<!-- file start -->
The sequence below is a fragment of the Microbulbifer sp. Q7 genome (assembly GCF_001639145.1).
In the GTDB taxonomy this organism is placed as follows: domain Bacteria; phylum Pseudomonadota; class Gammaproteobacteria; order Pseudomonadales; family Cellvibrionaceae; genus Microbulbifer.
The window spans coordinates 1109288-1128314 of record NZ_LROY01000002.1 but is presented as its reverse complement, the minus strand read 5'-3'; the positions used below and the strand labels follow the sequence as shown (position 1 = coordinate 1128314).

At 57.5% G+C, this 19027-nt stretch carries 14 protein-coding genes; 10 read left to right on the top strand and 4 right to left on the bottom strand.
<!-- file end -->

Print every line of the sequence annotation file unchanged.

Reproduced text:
The sequence below is a fragment of the Microbulbifer sp. Q7 genome (assembly GCF_001639145.1).
In the GTDB taxonomy this organism is placed as follows: domain Bacteria; phylum Pseudomonadota; class Gammaproteobacteria; order Pseudomonadales; family Cellvibrionaceae; genus Microbulbifer.
The window spans coordinates 1109288-1128314 of record NZ_LROY01000002.1 but is presented as its reverse complement, the minus strand read 5'-3'; the positions used below and the strand labels follow the sequence as shown (position 1 = coordinate 1128314).

At 57.5% G+C, this 19027-nt stretch carries 14 protein-coding genes; 10 read left to right on the top strand and 4 right to left on the bottom strand.